Safety alert 02/2014 - Flashback arrestors

Information status

All documents issued prior to 1 July 2017 were issued by the former Department of Commerce. Documents listed here are the latest versions available, but may be subject to review. For more information on this document, please contact online@dmirs.wa.gov.au.

This publication is for: 
Employee / workerEmployer

A plumber was in the process of heating up some copper piping to ready it for brazing. They had run the hoses from the oxy-acetylene cylinders, which were stored in an aluminium frame in the rear of the worker’s utility to his work area, which was approximately 30 metres away. A short time after the worker ignited the gas at the blowpipe end, he heard an explosion outside.  He went outside and saw his work vehicle engulfed in flames. No-one was injured in this incident, but there was significant potential for serious injury or death. 

Flashback arrestors were fitted to both the operator’s side of the cylinders and to the blowpipe.

Contributing factors

  • The investigation revealed the possible cause of the explosion was related to the fitting of non-tested flashback arrestors. Subsequent testing on similar flashback arrestors revealed that they had failed a flow test and reverse flow test. 
  • The gas cylinders in the rear of the vehicle may have been set up in such a way that when the ignited gas vented from the acetylene cylinder, it melted a hole into the oxygen cylinder, causing an explosion.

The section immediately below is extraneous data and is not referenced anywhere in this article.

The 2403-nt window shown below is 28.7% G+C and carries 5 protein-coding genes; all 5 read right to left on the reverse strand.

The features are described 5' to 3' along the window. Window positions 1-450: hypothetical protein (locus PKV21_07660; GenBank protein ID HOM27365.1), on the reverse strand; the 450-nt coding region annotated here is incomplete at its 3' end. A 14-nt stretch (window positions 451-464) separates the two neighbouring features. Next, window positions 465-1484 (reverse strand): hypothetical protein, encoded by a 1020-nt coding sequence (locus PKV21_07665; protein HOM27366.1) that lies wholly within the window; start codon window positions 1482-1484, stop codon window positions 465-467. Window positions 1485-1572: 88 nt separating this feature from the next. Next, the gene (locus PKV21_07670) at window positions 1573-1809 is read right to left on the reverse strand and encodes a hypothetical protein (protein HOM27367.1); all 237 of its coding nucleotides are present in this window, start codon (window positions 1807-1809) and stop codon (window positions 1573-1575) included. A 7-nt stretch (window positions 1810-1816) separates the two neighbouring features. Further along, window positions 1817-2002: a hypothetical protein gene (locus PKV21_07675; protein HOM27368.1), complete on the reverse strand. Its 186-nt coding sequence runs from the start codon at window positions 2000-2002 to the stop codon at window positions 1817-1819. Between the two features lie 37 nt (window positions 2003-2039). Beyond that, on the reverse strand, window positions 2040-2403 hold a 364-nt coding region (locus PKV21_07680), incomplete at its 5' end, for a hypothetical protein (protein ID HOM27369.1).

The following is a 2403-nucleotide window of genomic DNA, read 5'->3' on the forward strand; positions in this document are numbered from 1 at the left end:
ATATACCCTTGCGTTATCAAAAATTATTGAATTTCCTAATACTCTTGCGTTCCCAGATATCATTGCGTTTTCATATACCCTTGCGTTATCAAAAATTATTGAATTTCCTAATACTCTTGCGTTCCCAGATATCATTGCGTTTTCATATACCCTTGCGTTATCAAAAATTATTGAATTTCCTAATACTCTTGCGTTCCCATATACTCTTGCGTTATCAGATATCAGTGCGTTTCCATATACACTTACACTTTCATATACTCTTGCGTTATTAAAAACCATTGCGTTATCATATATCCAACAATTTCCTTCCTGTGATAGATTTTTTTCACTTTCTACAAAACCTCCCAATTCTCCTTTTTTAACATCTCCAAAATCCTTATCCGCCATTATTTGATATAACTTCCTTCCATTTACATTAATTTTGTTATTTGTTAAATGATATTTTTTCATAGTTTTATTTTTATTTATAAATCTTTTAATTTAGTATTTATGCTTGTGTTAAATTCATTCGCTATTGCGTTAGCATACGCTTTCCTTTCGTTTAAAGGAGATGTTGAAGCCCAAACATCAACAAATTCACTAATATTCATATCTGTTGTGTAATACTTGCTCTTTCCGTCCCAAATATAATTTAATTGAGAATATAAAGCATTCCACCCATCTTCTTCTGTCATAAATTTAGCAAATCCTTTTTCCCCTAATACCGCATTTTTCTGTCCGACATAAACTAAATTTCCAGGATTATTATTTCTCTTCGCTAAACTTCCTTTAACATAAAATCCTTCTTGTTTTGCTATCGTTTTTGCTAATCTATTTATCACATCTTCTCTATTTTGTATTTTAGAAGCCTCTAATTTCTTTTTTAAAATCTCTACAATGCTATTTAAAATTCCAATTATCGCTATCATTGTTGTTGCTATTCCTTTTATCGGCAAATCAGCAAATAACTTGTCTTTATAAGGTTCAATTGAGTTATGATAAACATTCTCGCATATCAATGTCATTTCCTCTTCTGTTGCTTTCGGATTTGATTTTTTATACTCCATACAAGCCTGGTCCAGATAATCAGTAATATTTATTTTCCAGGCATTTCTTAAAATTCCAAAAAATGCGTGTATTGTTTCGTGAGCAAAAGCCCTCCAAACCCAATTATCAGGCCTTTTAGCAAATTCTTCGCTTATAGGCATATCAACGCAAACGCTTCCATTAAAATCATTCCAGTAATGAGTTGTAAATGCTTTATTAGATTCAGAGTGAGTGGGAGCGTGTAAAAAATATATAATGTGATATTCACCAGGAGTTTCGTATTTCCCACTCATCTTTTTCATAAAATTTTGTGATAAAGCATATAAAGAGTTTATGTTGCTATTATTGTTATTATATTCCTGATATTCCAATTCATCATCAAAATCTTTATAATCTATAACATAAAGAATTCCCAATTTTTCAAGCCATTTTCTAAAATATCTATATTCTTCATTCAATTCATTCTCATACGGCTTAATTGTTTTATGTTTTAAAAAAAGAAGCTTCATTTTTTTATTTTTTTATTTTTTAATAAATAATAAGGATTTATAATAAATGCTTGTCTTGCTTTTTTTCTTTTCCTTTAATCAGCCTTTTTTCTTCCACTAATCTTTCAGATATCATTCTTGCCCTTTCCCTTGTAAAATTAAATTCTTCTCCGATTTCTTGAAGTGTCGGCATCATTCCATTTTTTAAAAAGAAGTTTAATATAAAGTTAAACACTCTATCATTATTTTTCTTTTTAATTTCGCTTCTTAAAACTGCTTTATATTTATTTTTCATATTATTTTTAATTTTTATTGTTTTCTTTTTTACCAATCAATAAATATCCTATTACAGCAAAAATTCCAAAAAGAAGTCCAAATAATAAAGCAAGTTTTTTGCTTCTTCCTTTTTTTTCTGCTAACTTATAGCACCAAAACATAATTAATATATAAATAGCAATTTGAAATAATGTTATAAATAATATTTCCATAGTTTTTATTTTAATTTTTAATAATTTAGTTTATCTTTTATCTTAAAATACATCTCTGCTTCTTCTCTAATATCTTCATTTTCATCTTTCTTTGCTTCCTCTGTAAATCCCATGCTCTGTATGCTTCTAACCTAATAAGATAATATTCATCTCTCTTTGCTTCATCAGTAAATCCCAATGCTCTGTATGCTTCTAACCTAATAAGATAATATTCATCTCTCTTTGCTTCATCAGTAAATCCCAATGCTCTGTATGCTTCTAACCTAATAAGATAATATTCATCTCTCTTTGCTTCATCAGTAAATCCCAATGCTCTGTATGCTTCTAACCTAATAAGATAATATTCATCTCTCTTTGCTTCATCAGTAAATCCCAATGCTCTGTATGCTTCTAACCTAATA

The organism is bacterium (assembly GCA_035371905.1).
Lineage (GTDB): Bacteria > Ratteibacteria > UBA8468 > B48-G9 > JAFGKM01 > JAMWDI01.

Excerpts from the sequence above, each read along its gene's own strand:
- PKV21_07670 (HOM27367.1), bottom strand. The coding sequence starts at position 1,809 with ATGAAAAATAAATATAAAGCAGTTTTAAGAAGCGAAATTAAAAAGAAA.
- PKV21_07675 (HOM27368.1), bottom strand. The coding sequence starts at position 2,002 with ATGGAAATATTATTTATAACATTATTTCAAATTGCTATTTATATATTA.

Action required

  1. A person who designs, manufactures, imports or supplies plant (flashback arrestors) for use at a workplace shall, so far as practicable, ensure that they have undergone the relevant testing and examination so persons are not exposed to a hazard.
  2. Gas cylinders intended to be used at a workplace where welding and allied processes are done need to be stored and maintained appropriately.  Where oxygen and acetylene cylinders are used adjacent to each other, consideration should be given to protecting the oxygen cylinder by placing a non-flammable shield between the cylinders.
  3. Flashback arrestors should comply with Australian Standard AS4603-1999: Flashback arrester - safety devices for use with fuel gases and oxygen or compressed air.
  4. Each flashback arrestor should be marked with the following information:
    1. the number of the relevant standard (ie AS 4603);
    2. the name or trademark of the manufacturer and/or distributor;
    3. the model or code number relating to the manufacturer’s installation instructions;
    4. the direction of the gas flow (normally an arrow);
    5. name of gas;
    6. the maximum working pressure expressed in bars or kilopascals;
    7. the date of manufacture and batch number, by coding, if necessary;
    8. proper colour coding of safety devices – blue for oxygen and red for fuel gas service (the markings should comply with the British Standard BS EN 730); and
    9. the country of manufacture.

Further information

  • The Welding Technology Institute of Australia Technical Note No. 7 – Health and Safety in Welding.
  • AS4603-1999: Flashback arrester - safety devices for use with fuel gases and oxygen or compressed air.
  • BS EN 730 – Gas welding equipment – Safety devices – Part 1: Devices incorporating a flame (flashback) arrestor.
  • Commission for Occupational Safety and Health Guidance note – Gas welding safety flash back arresters

Further information can be obtained from WorkSafe’s website or by contacting customer service on 1300 307 877 or email safety@dmirs.wa.gov.au

This Alert contains safety information following inquiries made by WorkSafe about an incident or unsafe practice. The information contained in this Alert does not necessarily include the outcome of WorkSafe’s action with respect to an incident. WorkSafe does not warrant the information in this Alert is complete or up to date and does not accept any liability to any person for the information in this report or as to its use.

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Alert
Last updated 29 Jun 2017

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